Our View: Fresh vision needed for higher education

October 20, 2013 

Higher Education March

Students from around the state marched to the Capitol calling for more funding for higher education in Sacramento earlier this year.

RICH PEDRONCELLI — AP

In a report that should not sit on a shelf, the Little Hoover Commission last week urged Gov. Jerry Brown and legislators to devise a new master plan for higher education to meet anticipated demand for 2.3 million more college graduates within 12 years.

A revised master plan, completed 50 years after the first one, would make for an ideal undertaking for a governor whose father is identified with the expansion of California’s public colleges and universities.

As the commission sees it, California must envision higher education on a much greater level than it does now, embrace online education and create seamless transfers from community colleges to four-year institutions, all worthy notions.

The success of public colleges and universities is an economic development and a social justice issue. College must be kept affordable, though the public institutions should not count on large infusions of more public money, the commission said.

Although the report does not call for more funding for higher education, it notes that higher education spending has shrunk from 18 percent of the general fund in the early 1970s to 12 percent today. As it is, California approaches funding in a piecemeal fashion. Tuition rises in bad times and is stable when the economy picks up.

The commission said more online course offerings could help lower costs and ensure access, but that “California is moving substantially slower than it should to integrate online because of faculty opposition as well as institutional inertia.”

Also worth considering, the commission suggested community colleges raise fees, noting “low tuition starves the system of needed resources, while subsidizing education for many students who could afford to pay more.”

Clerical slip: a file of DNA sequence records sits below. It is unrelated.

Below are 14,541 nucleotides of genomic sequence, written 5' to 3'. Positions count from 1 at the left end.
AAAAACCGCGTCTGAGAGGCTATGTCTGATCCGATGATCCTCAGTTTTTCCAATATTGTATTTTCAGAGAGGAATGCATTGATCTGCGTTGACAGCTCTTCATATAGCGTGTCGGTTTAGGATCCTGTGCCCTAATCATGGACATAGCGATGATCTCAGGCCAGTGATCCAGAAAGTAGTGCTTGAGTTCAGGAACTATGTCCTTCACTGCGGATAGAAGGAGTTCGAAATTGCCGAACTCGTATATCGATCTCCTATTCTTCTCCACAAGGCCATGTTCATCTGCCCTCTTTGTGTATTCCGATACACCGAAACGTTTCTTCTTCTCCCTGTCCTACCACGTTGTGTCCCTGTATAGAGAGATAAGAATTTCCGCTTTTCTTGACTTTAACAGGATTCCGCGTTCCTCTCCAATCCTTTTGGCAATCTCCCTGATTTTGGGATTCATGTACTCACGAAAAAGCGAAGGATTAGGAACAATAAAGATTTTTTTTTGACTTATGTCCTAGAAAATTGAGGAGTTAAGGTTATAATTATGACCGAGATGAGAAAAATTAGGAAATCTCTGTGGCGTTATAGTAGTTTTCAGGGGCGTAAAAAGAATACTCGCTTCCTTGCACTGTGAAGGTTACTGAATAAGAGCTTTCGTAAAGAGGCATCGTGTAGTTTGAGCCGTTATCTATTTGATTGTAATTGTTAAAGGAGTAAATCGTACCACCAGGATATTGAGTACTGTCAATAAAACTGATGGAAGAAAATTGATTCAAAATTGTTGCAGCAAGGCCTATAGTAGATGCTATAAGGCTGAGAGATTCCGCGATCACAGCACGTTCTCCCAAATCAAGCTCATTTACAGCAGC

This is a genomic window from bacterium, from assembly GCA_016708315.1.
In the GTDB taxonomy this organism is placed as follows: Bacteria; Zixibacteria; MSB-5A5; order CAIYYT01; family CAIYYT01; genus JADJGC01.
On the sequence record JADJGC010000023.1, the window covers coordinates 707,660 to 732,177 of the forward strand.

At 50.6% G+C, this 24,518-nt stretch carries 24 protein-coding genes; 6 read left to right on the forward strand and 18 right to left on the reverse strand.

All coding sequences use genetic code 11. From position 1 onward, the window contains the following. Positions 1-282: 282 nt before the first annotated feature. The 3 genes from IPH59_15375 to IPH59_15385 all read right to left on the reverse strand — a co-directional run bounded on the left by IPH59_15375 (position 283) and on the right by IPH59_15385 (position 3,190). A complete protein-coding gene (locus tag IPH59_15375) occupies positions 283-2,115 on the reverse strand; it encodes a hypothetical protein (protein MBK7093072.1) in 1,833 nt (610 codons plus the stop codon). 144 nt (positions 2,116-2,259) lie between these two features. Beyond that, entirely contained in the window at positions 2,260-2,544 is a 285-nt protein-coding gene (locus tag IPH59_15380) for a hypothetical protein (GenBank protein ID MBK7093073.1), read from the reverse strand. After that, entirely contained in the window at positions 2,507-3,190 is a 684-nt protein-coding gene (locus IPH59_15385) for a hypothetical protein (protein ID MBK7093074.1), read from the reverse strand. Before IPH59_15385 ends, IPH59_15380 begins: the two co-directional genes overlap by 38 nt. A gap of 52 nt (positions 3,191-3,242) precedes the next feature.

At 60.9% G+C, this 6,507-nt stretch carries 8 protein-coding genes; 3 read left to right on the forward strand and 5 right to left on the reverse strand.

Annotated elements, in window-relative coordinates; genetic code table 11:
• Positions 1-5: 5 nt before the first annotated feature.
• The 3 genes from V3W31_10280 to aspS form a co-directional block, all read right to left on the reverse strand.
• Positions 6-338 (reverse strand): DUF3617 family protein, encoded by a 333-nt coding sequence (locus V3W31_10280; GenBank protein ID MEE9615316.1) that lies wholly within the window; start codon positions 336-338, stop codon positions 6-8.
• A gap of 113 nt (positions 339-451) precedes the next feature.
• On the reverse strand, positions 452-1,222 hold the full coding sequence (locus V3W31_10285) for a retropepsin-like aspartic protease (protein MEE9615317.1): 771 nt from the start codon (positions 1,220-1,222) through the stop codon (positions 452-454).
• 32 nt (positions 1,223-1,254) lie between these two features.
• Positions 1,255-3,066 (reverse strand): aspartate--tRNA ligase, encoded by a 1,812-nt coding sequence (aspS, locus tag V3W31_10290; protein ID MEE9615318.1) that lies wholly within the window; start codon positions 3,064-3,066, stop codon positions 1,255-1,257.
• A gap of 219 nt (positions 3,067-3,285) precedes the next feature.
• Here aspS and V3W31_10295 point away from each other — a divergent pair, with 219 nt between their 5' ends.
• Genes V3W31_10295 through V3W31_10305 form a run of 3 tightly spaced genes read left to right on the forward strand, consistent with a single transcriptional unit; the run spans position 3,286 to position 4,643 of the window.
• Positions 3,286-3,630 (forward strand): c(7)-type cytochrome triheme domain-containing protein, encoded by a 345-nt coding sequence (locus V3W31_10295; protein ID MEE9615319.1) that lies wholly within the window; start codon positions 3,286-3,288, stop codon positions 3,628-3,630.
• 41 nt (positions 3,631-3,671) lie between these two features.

Some of the recommendations are obvious. There should be greater oversight and transparency, for example. There also were notable omissions. There is passing mention of private nonprofit colleges. They should be part of any solution.

The commission failed to address administrators’ pay, particularly at the University of California. Lawmakers should take a hard look at pay before sending more money UC’s way.

The report cited innovations that work. The Los Rios Community College District operates a branch campus on UC Davis land, and UC Davis agrees to admit Los Rios students who complete community college course work. That ought to be duplicated elsewhere.

The report also cites Long Beach College Promise, a collaboration among Long Beach public schools, Long Beach City College and California State University, Long Beach. Freshman admissions into Long Beach State from local schools increased by 43 percent between 2008 and 2012. Other state universities could form similar partnerships.

As is the danger with all Little Hoover Commission reports, this one could gather dust. Instead, it should jump-start a serious discussion about the future of higher education in California that could lead to a plan for the next 50 years. Such would be the stuff of legacy for any politician who wants to leave a mark.

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